Category Archives: piano blog

The Ingredients of beautiful phrasing

In the course of three piano lessons, spacing, shaping, voicing/balance, grouping, harmonic rhythm analysis, relaxed breathing, singing tone and pulse, etc. were resonating interdependently through beautiful phrases. And with the introduction of two minor scales as a springboard to the … Continue reading

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Piano Pedagogy article by Byron Janis in the Wall Street Journal

http://www.wsj.com/articles/the-power-of-pedagogy-1472507353 This latest piece on how to teach piano (creatively) is gathering attention far and wide, most notably as an eye-catching feature in the Wall Street Journal. And if I’m not mistaken, an article on the joys of returning to … Continue reading

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Patient voice-parceling in practicing Beethoven’s Adagio Cantabile (Sonata “Pathetique”)

Some piano students view playing a choir of voices with a rich bed of sustain pedal as an un-delayed gratification. It’s an icing on the cake indulgence that often eludes the main course of diligent, attentive, and analytical practicing. A … Continue reading

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The Piano Primer transition to early repertoire selection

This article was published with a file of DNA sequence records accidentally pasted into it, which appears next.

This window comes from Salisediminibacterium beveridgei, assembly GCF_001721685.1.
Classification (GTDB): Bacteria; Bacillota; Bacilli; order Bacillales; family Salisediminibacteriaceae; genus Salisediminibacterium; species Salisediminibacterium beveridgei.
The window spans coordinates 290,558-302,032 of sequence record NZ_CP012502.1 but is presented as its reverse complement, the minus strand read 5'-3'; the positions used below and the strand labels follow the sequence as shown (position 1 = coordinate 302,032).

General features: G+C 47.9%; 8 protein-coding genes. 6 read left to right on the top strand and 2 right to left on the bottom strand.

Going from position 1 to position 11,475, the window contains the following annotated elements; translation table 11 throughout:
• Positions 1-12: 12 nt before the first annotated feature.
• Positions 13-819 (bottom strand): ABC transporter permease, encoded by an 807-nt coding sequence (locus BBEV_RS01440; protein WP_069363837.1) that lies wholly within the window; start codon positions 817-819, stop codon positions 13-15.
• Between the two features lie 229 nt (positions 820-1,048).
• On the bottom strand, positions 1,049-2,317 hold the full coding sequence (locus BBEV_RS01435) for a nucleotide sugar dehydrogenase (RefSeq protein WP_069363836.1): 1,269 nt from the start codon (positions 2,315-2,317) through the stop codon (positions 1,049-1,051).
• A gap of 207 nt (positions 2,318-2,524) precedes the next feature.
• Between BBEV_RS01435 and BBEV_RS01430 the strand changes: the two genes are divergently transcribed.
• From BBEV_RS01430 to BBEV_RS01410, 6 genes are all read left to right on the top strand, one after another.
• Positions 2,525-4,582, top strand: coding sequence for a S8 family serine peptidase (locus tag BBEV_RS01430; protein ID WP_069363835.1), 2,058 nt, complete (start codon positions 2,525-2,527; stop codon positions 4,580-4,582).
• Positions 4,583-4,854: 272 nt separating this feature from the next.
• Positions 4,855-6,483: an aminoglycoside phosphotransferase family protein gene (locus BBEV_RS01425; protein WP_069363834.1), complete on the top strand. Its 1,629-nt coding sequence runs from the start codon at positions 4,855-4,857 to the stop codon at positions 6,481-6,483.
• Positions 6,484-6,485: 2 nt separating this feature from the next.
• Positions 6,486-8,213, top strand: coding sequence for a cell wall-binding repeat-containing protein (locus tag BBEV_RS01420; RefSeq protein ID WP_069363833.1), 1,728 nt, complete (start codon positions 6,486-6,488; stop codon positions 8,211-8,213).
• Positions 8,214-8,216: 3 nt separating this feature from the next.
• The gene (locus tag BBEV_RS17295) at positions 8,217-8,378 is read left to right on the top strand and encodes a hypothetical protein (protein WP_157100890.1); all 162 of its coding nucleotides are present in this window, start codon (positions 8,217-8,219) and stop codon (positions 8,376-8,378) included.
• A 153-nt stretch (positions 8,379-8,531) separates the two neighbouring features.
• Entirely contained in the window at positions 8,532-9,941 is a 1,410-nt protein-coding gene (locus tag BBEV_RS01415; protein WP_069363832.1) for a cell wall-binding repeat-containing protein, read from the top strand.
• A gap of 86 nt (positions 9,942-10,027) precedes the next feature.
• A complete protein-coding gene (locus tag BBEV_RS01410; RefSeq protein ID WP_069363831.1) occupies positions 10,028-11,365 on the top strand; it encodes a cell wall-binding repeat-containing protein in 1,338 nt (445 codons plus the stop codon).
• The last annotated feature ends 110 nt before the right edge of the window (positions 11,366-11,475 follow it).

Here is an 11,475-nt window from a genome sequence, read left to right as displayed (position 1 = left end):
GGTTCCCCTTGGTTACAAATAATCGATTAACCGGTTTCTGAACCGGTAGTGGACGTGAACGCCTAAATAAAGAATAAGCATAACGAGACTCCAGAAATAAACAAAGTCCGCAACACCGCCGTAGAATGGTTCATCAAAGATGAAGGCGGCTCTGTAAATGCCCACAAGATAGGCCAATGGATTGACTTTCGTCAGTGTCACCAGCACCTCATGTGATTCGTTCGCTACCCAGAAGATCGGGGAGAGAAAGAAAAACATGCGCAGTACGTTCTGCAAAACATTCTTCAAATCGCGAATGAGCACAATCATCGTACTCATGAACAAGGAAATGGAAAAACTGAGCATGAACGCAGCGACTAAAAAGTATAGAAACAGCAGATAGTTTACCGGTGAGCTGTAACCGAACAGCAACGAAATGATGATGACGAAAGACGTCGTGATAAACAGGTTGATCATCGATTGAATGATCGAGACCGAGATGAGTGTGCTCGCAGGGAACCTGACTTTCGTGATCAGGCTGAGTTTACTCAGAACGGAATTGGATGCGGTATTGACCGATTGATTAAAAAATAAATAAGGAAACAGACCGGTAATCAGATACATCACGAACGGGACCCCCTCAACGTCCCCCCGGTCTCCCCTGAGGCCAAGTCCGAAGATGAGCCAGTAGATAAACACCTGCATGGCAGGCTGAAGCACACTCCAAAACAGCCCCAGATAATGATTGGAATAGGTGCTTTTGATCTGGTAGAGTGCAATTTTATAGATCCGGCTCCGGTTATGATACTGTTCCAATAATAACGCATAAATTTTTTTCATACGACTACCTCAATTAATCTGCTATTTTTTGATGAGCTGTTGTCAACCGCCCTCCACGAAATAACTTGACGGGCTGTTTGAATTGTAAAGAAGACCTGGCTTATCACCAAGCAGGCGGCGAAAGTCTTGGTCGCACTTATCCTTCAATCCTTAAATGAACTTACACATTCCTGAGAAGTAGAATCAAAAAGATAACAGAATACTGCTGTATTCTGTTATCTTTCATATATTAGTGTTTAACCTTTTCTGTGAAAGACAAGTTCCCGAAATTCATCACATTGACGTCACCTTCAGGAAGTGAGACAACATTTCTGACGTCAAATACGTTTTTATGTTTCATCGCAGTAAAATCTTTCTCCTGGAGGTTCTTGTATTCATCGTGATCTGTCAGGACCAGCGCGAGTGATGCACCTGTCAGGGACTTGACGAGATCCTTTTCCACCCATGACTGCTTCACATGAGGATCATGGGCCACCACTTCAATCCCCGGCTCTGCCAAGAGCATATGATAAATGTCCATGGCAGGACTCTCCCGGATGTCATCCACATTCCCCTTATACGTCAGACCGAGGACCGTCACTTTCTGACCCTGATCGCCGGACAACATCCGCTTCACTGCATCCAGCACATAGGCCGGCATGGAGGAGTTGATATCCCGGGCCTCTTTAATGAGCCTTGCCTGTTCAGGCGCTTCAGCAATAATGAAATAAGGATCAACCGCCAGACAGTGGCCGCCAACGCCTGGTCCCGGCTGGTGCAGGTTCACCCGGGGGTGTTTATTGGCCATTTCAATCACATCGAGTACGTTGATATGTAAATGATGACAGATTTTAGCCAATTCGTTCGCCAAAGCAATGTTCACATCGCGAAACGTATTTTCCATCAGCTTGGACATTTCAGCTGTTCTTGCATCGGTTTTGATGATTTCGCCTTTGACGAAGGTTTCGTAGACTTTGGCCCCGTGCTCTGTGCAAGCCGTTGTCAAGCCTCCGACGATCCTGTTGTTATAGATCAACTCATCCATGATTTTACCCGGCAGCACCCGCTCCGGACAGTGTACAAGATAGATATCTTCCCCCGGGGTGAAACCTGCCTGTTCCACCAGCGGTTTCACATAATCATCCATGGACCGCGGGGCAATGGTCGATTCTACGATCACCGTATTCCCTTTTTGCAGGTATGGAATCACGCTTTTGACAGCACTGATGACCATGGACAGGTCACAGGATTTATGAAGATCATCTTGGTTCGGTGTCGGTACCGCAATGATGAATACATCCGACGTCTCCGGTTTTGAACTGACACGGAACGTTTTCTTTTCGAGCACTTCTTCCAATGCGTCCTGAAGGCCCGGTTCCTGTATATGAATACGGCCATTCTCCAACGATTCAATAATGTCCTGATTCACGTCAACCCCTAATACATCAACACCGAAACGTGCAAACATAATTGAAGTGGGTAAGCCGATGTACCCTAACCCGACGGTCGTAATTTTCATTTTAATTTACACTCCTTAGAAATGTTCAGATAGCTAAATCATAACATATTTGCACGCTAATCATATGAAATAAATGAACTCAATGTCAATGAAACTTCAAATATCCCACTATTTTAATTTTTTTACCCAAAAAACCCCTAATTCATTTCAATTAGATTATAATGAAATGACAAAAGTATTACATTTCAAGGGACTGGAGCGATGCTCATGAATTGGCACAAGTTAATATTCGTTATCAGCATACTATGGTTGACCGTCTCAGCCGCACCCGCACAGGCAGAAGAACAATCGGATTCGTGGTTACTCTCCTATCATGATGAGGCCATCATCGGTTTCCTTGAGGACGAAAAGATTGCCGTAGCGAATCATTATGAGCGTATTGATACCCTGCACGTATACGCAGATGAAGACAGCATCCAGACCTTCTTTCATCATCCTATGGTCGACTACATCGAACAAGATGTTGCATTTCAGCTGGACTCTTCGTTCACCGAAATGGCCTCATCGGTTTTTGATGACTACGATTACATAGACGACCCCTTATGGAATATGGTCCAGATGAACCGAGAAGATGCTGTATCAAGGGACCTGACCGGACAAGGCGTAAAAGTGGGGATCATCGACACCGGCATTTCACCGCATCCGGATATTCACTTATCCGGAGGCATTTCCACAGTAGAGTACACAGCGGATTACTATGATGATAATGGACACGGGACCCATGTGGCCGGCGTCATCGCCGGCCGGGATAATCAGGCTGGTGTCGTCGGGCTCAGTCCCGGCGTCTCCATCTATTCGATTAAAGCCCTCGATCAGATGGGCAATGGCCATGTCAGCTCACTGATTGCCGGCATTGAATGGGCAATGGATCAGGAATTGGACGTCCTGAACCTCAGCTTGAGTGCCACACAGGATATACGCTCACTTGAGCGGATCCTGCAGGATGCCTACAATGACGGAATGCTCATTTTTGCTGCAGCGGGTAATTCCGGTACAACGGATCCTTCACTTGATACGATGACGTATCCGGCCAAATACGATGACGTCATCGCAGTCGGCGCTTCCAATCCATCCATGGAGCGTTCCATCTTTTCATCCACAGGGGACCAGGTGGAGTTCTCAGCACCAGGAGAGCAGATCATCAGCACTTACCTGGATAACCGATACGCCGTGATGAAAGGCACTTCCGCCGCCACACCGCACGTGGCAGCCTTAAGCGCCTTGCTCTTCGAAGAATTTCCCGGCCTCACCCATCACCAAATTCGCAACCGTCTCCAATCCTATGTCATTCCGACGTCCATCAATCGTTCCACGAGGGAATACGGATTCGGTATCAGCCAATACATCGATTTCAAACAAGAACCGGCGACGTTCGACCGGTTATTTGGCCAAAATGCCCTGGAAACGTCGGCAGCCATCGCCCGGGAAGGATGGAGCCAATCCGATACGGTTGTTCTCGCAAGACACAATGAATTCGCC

Creative music mentors know innately that NO Primer Package with its sequence of red, blue, and purple levels, A, B, C etc. will meet the needs of most piano students. That’s because each pupil is an individual with unique talents, … Continue reading

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“I don’t care” means letting go to bigger physical energies

While most traditional piano lessons include a tedious focus on CONTROL with premeditated, prescribed planning in a layered learning sequence, a hyper-methodical approach that aims for note-perfection, will often impede a liberated, whole arm gesture that can emancipate boxed-in, tight-squeezed … Continue reading

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Don’t Choke through peak sections of a Chopin Nocturne

Many adult students get bent out of shape when a piece of “night music” blooms with “improvised,” decorative passagework at peak expressive levels. Add in prolonged trills with lower notes tied (held down) leading to a decisive crescendo through a … Continue reading

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Creating a seamless, singing tone legato through arpeggios and scales

My students are often amused by my prompts that frequently include “oohs,” “ahhs,” and “wah’s,” among other spaced out sounds, to prevent consonant sounding notes or hard-liners from interrupting a smooth, “sighing” stepwise descent to the tonic. And from this … Continue reading

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